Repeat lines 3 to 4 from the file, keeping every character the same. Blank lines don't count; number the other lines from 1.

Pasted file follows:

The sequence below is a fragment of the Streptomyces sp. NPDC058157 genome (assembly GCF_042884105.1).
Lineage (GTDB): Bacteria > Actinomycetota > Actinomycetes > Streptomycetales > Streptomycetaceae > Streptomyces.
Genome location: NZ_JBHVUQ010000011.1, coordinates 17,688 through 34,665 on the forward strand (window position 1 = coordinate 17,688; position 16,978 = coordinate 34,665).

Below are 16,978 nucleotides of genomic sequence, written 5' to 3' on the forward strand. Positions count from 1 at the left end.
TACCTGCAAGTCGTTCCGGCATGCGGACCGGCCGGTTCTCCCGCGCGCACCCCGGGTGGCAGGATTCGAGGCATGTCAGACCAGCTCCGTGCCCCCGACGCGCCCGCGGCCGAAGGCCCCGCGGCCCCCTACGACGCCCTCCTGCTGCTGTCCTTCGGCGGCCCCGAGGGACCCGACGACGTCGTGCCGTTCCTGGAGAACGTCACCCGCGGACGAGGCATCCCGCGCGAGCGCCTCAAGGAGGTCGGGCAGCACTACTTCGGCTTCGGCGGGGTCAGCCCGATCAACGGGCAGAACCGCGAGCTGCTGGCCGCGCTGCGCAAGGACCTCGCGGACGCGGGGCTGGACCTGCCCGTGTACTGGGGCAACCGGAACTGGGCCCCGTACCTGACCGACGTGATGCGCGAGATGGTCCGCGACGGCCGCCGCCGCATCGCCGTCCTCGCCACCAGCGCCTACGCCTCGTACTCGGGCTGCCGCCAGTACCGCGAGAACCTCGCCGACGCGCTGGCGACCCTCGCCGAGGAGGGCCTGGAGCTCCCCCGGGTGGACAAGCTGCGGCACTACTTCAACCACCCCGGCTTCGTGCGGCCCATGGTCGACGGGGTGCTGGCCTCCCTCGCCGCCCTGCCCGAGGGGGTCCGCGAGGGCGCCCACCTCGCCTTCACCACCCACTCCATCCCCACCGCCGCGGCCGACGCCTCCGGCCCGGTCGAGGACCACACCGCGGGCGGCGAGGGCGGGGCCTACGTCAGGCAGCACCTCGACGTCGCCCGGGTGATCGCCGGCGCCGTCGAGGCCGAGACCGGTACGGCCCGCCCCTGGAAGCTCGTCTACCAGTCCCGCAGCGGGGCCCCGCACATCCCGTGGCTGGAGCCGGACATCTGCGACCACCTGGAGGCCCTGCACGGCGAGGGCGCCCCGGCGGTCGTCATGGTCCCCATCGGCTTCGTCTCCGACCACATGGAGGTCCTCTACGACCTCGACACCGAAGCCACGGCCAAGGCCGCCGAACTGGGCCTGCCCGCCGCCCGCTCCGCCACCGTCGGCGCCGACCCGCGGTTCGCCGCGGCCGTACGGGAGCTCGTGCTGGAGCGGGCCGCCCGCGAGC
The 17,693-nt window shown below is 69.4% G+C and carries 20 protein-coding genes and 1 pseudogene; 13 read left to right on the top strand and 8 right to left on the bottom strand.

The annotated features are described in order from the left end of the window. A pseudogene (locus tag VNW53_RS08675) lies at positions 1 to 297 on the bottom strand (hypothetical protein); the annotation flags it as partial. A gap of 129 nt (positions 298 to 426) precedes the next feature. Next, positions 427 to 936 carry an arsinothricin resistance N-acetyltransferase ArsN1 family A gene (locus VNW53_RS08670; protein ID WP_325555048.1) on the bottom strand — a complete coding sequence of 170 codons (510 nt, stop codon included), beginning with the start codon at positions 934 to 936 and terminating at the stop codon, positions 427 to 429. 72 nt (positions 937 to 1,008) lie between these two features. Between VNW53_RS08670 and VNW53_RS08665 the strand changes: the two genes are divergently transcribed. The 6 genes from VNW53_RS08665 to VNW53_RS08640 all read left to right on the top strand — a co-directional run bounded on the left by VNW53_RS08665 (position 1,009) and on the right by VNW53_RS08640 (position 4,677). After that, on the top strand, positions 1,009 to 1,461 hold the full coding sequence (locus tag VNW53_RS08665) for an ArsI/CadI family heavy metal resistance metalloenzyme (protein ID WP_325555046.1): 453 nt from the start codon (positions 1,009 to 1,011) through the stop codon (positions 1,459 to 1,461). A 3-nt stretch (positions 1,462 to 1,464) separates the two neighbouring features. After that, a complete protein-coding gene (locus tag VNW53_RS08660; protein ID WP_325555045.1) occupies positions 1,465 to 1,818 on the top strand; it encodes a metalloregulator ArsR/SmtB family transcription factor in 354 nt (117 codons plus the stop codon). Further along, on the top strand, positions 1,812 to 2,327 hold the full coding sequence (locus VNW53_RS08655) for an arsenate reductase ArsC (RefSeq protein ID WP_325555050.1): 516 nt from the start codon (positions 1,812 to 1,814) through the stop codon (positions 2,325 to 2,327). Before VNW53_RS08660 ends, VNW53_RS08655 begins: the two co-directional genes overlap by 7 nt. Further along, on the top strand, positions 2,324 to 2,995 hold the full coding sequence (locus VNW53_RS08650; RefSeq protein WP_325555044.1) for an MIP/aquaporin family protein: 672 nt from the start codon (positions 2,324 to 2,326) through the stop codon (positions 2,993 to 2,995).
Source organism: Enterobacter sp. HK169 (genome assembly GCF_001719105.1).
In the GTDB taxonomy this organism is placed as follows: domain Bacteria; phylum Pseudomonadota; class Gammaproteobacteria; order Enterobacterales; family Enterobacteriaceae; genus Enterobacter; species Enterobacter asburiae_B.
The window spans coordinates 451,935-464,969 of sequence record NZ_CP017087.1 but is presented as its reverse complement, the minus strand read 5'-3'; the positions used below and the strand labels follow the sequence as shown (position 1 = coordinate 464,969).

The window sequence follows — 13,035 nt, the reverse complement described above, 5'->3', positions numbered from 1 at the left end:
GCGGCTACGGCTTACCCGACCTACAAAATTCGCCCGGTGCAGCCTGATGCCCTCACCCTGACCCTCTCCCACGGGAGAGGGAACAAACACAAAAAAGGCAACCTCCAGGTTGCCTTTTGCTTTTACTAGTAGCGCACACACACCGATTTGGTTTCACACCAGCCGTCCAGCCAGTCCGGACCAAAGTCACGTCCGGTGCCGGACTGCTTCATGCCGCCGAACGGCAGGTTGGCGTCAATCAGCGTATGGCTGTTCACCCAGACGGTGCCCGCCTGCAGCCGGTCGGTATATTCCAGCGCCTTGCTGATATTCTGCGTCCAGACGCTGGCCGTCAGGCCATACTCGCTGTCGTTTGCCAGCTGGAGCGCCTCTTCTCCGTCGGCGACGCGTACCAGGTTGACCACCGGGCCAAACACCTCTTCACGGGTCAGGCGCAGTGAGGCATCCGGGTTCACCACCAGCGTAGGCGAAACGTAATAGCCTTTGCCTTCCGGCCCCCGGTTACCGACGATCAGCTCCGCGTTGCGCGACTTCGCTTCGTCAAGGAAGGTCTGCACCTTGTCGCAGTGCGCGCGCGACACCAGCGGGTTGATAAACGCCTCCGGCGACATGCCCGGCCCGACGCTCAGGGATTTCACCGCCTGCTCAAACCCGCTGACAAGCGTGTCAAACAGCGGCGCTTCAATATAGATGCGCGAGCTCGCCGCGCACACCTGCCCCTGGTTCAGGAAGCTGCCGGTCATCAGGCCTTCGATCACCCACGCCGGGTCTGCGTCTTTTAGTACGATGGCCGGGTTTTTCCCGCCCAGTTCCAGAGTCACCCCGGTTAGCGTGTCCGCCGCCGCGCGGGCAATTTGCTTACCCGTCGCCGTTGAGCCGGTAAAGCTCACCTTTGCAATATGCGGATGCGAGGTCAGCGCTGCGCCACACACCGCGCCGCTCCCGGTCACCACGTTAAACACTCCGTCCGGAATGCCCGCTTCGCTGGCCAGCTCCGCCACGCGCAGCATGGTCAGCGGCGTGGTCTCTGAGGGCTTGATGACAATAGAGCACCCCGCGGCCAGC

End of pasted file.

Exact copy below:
Genome location: NZ_JBHVUQ010000011.1, coordinates 17,688 through 34,665 on the forward strand (window position 1 = coordinate 17,688; position 16,978 = coordinate 34,665).

Below are 16,978 nucleotides of genomic sequence, written 5' to 3' on the forward strand. Positions count from 1 at the left end.